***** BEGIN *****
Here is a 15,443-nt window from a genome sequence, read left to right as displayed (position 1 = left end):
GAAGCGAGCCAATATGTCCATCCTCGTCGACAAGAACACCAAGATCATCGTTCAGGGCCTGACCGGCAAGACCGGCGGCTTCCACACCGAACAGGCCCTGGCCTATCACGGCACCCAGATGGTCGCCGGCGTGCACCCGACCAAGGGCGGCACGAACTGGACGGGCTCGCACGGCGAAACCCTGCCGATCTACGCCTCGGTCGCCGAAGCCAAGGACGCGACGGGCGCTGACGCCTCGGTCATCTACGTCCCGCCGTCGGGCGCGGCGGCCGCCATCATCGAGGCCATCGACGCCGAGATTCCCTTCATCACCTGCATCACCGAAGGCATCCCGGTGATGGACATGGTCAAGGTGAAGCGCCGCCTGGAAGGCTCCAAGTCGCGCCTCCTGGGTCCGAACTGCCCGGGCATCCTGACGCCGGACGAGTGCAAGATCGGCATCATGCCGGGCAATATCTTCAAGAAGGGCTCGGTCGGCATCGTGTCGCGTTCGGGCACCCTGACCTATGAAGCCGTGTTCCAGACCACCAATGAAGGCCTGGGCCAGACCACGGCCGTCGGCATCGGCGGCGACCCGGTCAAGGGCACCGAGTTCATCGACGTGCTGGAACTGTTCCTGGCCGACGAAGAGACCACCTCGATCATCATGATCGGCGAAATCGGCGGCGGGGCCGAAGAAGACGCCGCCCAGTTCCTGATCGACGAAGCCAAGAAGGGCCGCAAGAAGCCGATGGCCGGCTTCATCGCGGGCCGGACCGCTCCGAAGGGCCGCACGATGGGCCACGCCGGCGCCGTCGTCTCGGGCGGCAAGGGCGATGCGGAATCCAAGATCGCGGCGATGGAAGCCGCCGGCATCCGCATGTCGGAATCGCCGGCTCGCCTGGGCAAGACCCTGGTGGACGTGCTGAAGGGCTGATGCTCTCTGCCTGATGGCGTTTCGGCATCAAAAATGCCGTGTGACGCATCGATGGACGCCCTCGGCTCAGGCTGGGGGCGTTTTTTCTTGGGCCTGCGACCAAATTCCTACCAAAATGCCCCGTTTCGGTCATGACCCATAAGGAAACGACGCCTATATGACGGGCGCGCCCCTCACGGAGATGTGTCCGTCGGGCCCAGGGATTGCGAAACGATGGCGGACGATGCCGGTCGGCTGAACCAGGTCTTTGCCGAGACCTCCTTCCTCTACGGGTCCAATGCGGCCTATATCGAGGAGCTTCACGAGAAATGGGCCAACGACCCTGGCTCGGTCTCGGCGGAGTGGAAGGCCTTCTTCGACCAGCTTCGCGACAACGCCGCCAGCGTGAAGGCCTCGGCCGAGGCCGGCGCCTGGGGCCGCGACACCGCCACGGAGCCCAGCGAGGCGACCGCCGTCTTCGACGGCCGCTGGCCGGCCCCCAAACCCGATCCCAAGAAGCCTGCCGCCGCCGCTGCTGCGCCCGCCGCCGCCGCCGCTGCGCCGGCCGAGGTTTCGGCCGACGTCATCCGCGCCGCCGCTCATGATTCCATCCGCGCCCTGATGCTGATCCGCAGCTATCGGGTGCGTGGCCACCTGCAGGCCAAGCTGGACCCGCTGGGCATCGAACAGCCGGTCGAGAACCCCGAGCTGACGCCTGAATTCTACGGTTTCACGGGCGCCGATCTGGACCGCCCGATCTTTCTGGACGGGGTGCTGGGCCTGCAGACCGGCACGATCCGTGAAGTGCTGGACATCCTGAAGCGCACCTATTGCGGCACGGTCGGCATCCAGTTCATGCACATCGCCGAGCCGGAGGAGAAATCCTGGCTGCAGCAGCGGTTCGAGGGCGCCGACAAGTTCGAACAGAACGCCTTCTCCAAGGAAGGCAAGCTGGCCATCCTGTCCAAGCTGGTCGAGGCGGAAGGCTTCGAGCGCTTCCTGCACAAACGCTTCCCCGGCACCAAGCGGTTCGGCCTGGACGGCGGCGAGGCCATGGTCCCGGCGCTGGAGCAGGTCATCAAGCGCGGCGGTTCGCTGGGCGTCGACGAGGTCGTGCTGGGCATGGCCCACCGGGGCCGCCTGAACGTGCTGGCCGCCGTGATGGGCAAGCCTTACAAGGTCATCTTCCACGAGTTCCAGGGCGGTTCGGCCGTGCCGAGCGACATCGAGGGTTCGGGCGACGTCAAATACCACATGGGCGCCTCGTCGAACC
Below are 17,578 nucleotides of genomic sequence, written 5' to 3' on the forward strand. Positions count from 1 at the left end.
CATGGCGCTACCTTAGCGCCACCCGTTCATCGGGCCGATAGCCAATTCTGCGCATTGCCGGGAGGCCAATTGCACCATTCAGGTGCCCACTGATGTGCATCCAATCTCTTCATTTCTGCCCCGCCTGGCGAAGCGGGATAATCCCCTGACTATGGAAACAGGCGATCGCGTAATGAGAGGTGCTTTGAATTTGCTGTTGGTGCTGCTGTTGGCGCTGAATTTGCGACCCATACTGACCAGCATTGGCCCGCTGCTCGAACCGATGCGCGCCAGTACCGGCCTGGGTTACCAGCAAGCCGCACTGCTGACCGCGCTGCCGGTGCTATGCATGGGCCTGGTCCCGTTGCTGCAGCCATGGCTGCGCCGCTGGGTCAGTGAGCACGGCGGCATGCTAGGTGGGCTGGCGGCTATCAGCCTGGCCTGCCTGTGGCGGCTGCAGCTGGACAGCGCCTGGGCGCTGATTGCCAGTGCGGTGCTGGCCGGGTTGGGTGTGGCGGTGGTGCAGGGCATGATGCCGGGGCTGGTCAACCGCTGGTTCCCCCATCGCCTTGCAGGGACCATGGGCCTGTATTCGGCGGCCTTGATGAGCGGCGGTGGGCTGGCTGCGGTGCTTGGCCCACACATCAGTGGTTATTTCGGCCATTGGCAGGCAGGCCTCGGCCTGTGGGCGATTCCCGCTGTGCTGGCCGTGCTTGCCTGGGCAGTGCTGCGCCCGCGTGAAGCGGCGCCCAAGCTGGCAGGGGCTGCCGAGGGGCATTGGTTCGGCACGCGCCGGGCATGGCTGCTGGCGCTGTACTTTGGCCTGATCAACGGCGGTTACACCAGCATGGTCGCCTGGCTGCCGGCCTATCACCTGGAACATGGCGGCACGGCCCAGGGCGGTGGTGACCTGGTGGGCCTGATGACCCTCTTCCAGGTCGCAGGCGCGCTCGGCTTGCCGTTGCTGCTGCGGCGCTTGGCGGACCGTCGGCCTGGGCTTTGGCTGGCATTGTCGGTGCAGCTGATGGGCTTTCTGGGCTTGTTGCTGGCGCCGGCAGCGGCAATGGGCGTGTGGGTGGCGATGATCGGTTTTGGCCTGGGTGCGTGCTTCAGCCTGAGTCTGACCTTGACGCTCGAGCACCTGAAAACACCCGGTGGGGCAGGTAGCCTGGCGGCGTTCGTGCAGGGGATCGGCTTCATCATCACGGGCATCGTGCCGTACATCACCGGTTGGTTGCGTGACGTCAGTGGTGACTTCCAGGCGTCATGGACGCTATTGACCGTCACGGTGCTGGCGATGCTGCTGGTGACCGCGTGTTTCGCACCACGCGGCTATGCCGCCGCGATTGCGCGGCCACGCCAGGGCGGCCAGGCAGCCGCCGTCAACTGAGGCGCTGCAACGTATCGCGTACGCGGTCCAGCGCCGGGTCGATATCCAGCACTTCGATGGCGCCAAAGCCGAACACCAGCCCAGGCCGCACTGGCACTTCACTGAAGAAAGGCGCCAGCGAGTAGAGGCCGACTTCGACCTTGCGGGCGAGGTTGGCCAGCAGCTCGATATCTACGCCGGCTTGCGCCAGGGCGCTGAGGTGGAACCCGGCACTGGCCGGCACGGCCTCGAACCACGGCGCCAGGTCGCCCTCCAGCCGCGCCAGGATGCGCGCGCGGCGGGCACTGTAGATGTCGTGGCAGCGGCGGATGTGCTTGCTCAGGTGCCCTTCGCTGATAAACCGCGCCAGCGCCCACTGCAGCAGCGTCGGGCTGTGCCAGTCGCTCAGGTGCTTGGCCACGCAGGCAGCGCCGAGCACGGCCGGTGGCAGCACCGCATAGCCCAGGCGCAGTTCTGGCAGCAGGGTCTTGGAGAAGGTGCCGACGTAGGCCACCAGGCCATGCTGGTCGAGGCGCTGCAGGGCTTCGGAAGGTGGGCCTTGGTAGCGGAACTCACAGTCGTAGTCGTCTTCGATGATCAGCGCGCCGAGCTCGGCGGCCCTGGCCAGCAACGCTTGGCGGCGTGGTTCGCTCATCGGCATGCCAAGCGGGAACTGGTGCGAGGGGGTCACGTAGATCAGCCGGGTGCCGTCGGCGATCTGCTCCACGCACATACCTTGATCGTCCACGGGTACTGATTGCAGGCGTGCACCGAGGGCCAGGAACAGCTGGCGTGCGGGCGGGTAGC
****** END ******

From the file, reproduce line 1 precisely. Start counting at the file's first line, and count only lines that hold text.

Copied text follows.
Here is a 15,443-nt window from a genome sequence, read left to right as displayed (position 1 = left end):